Home » Science & Technology » Yahoo spurned an offer of $45 billion. Now selling to Verizon for a mere $4.8 billion

Yahoo spurned an offer of $45 billion. Now selling to Verizon for a mere $4.8 billion

Sahil Bhalla | Updated on: 10 February 2017, 1:48 IST

1 February, 2008. 24 July, 2016. How times have changed in just eight short years. Back in 2008, Microsoft, one of the world's biggest technology companies, made an audacious $45 billion ($31 per share) bid to buy Yahoo. Microsoft was proposing to purchase all Yahoo shares at a 62% premium from their stocks closing price at that time.

Fast forward six years and Yahoo has just announced that it is selling its core business for a mere $4.8 billion. Or as we call it, chump change. Yahoo was at the forefront of technology with its advanced Yahoo Mail, Search, Finance and other services that, till this day, still attract a billion visitors a month. As far an Yahoo being an independent companies goes, well that's over now. Verizon Communications will be buying Yahoo's core internet operations and land holdings. The announced will be made on Monday morning.

Yahoo shareholders, after the deal goes through, will be left with about $41 billion in investments in Alibaba, Chinese e-commerce company, Yahoo Japan and a few patents here and there. The $4.8 billion valuation pales in comparision to Yahoo's peak value of moer than $125 billion that came during the dot come boom of 2000. Yahoo's chief executive, Marissa Mayer, is not expected to join Verizon Communicaitons, in any position.

Verizon plans to combine Yahoo's operations with AOL. AOL was purchased by Verzion last year and was in direct competition with Yaho.

Yahoo had turned down an opportunity to buy Google for a mere $1 million in 1997 and once again in 2002. David A. Vise explains why Yahoo refused to buy Google,

"In part, Yahoo rejected it because the firm wanted computer users to spend more time on Yahoo. The Google search engine was designed to give people fast answers to their questions by swiftly sending them to the most relevant Web site. The Yahoo directories were designed both to answer questions and to keep people on the Yahoo site, where they could shop, view ads, check their email, play games, and spend more money and time, rather than less."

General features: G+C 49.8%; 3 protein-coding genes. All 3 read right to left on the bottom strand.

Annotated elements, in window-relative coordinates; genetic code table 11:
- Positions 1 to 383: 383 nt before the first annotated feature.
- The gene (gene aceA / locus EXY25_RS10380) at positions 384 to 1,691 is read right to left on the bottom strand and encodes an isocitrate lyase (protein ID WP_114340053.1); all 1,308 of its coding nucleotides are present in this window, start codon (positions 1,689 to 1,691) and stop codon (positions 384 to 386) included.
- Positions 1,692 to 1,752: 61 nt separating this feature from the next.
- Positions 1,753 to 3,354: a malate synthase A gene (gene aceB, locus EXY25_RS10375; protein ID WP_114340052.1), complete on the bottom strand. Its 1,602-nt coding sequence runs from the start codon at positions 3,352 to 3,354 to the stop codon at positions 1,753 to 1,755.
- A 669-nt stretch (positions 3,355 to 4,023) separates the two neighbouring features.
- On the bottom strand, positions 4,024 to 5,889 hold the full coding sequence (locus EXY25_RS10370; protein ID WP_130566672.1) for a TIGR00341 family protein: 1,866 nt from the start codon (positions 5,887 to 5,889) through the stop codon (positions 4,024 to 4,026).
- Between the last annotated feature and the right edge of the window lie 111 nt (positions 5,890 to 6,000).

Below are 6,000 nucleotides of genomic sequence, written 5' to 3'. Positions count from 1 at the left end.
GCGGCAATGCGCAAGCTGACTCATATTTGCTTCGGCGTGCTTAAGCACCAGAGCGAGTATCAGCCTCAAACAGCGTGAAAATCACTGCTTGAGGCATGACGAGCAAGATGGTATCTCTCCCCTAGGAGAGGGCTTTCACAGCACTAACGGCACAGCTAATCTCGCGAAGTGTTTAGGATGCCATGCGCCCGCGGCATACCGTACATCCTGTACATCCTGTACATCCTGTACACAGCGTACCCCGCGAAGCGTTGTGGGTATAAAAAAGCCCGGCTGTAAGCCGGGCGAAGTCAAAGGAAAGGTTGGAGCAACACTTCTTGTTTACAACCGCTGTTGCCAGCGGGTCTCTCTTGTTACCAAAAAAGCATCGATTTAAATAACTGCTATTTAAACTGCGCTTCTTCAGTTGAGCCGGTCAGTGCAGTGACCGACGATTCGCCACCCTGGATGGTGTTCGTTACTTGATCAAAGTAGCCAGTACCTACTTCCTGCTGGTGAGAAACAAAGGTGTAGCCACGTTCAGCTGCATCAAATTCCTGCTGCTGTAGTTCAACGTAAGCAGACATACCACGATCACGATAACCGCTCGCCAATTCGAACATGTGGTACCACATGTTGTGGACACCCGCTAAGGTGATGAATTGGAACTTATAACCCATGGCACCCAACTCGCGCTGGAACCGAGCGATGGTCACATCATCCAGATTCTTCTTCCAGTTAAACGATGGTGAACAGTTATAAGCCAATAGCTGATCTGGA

In 2006, Yahoo also turned down a great opportunity of buying Facebook for $1 billion in 2006. Google is now valued at approximately $530 billion, while Facebook is presently valued at around $350 billion.

When Marissa Mayer was brought in, many analysts thought that move would bring about the turning point in Yahoo. It didn't. During her tenure, and this is where she has gone most wrong, was buying 53 different companies - Tumblr, Qwiki, EvntLive, MessageMe, Hitpost, Aviate - and 41 of them have shut down. Mayer failed to monetize Tumblr, a platform used by many. If Tumblr had been monetized, it would have brought about huge profits for the company.

Mayer, who is expected to resign, stands to make $57 million in severance payout. Not so bad for a company that has literally fallen apart.

First published: 25 July 2016, 12:46 IST
Sahil Bhalla @IMSahilBhalla

Sahil is a sports and tech correspondent on the speed news desk at Catch. A gadget freak, he loves offering free tech support to family and friends. He studied at Sarah Lawrence College, New York and worked previously for Scroll. He selectively boycotts fast food chains, worries about Arsenal, and travels whenever and wherever he can. Sahil is an unapologetic foodie and a film aficionado.